#include "UpgradeButton.h"  #include "Exceptions.h"  namespace fleet {     UpgradeButton::UpgradeButton(const std::string& newLabel, const sf::Font& font, unsigned short numUpgrades) :         label{ newLabel, font }     {         if (numUpgrades == 0) {             throw DivideByZeroException("Attempted to divide by zero in the constructor of UpgradeButton");         }         float indicatorWidth = default_upgrade_width / numUpgrades;         for (unsigned i = 0; i < numUpgrades; ++i) {             indicators.emplace_back(sf::RectangleShape(sf::Vector2f(indicatorWidth, default_indicator_height)));         }          button.setFillColor(sf::Color::Cyan);         button.setOutlineThickness(upgrade_button_outline);         for (auto& indicator : indicators) {             indicator.setFillColor(sf::Color::Cyan);             indicator.setOutlineThickness(upgrade_button_outline);         }     }      // UpgradeButton requires one call to setPosition minimum to properly initialize indicators     // in there proper position. Failure to do so will leave them all positioned at 0, 0;     void UpgradeButton::setPosition(float x, float y)     {         button.setPosition(x, y);         float indicatorX = x;         float indicatorY = y + (default_upgrade_height - default_indicator_height);         for (auto& indicator : indicators) {             indicator.setPosition(indicatorX, indicatorY);             indicatorX += indicator.getSize().x;         }         float labelY = y + default_upgrade_height + upgrade_label_y_offset;         label.setPosition(x, labelY);     }     void UpgradeButton::setPosition(const sf::Vector2f& position)     {         setPosition(position.x, position.y);     }     void UpgradeButton::setLabelString(const std::string& string)     {         label.setString(string);     }     void UpgradeButton::setCharacterSize(unsigned newSize)     {         label.setCharacterSize(newSize);     }     void UpgradeButton::setTextFillColor(const sf::Color& color)     {         label.setFillColor(color);     }      bool UpgradeButton::input(const sf::Vector2f& mousePos, bool canAfford)     {         return canAfford && button.getGlobalBounds().contains(mousePos);     }     void UpgradeButton::update(const sf::Vector2f& mousePos, unsigned currentLevel, bool canAfford)     {         for (unsigned i = 0; i < currentLevel && i < indicators.size(); ++i) {             indicators[i].setFillColor(sf::Color::Green);         }         for (unsigned i = currentLevel; i < indicators.size(); ++i) {             indicators[i].setFillColor(sf::Color::Cyan);         }          if (currentLevel >= indicators.size()) { return; }          if (button.getGlobalBounds().contains(mousePos)) {             if (canAfford) {                 indicators[currentLevel].setFillColor(sf::Color::Green);             }             else {                 indicators[currentLevel].setFillColor(sf::Color::Red);             }         }         else {             indicators[currentLevel].setFillColor(sf::Color::Cyan);         }     }      void UpgradeButton::draw(sf::RenderTarget& target, sf::RenderStates states) const     {         target.draw(button, states);         for (auto& indicator : indicators) {             target.draw(indicator, states);         }         target.draw(label, states);     } }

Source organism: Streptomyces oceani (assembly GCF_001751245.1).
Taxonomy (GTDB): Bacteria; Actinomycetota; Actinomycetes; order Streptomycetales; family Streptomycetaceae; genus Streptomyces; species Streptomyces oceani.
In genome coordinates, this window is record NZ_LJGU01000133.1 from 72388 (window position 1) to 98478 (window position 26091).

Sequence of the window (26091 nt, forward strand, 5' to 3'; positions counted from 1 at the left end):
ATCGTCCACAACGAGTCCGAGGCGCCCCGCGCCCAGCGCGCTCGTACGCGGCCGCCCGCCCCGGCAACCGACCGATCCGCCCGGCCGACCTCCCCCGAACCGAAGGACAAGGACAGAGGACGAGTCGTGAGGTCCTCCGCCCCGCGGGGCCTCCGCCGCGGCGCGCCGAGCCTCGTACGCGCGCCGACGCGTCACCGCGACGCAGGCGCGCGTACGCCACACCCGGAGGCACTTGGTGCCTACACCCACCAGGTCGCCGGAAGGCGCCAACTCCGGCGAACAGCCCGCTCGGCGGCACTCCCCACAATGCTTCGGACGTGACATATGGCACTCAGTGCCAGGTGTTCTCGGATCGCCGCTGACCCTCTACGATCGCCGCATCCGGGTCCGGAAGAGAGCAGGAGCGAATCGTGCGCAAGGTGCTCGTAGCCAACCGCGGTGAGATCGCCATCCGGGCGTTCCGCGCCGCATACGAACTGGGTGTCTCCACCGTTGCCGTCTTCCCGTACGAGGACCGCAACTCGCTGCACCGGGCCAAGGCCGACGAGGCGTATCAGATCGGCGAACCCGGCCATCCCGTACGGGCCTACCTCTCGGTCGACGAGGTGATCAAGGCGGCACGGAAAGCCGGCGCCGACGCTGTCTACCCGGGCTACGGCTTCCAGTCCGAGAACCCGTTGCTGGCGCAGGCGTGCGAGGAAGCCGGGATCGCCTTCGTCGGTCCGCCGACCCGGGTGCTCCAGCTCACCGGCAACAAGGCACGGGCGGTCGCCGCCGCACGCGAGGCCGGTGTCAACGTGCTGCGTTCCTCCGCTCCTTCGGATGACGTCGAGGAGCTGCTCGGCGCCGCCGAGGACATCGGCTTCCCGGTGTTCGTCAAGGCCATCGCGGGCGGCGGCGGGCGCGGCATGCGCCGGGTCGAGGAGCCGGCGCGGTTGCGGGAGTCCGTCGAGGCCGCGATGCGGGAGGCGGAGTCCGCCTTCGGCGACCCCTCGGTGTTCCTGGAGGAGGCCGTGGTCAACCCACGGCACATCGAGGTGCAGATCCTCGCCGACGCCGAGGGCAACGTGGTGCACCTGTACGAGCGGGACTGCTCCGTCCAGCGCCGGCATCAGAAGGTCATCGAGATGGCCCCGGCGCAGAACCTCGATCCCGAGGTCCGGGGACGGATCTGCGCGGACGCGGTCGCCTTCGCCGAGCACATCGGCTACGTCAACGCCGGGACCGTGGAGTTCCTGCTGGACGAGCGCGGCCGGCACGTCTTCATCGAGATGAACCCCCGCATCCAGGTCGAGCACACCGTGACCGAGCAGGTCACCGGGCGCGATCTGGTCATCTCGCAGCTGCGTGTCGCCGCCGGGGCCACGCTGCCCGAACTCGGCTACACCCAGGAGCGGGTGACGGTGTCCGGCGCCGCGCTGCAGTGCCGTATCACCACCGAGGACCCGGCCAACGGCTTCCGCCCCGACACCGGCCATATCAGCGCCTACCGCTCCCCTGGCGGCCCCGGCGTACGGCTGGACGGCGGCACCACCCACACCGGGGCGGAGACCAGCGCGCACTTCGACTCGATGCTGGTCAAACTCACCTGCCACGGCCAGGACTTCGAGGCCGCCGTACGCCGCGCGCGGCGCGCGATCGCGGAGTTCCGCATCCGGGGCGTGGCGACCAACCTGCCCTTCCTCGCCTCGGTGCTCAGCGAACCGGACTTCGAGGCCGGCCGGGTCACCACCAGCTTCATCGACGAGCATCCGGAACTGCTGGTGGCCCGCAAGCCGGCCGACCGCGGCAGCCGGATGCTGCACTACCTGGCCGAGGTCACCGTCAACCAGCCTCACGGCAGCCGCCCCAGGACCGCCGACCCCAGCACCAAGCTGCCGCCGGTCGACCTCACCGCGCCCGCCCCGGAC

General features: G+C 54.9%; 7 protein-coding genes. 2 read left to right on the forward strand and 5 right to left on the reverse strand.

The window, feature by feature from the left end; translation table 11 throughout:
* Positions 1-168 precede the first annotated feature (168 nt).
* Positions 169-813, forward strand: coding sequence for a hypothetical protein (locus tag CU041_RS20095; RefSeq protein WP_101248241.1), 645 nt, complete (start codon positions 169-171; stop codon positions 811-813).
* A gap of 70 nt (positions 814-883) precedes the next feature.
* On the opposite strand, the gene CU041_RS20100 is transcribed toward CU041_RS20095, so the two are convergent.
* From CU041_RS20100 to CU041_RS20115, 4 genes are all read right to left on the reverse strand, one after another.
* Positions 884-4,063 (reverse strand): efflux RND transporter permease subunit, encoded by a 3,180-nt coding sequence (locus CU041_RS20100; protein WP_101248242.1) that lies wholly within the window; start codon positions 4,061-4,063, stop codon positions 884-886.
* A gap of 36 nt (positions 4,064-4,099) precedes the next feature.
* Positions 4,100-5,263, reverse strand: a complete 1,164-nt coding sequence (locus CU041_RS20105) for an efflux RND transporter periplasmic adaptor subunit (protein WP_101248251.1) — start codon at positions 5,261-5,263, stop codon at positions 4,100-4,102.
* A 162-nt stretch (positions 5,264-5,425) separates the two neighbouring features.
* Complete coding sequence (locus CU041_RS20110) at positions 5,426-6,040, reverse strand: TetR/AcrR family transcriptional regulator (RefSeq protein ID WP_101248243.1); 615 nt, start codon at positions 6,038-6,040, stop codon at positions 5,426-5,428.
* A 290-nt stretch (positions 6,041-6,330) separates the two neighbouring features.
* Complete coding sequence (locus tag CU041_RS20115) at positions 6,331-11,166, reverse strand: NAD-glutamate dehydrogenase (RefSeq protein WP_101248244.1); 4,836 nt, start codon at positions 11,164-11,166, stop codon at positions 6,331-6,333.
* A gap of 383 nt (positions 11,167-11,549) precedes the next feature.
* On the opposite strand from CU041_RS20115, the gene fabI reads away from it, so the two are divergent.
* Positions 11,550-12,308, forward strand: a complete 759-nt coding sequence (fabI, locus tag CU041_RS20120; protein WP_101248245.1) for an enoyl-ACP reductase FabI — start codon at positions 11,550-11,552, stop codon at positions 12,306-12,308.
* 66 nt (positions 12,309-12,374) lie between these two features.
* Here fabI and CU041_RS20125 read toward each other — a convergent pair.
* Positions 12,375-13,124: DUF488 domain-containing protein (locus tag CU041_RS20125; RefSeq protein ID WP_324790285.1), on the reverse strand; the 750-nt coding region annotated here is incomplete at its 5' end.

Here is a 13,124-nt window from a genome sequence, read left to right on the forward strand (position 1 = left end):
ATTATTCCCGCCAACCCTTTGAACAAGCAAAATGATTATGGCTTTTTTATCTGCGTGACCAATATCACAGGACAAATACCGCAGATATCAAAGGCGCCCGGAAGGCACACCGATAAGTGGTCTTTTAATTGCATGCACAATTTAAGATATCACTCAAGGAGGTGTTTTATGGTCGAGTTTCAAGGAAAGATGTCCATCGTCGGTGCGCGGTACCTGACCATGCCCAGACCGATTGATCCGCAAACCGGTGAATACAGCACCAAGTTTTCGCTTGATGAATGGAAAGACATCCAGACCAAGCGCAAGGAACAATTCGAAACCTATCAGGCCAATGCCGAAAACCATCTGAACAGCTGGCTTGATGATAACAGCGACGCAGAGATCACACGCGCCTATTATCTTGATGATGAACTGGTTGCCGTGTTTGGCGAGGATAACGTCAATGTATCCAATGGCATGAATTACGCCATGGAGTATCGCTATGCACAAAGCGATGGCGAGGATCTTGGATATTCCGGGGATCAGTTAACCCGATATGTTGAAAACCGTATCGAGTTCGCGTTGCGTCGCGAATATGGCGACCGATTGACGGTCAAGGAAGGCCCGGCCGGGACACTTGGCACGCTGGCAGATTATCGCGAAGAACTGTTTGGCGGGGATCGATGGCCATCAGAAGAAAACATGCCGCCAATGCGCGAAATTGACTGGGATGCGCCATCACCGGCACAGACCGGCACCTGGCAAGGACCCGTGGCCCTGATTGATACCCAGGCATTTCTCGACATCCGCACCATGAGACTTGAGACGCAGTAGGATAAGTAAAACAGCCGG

As for the tests. I am using Google Test. I got rid of the tests of primitive setter methods. They always felt exceedingly trivial. I tried to recognize the assumptions I make in my code and then test for it, but I have found that isn’t as easy as it sounds. There are currently nine tests, and they all pass.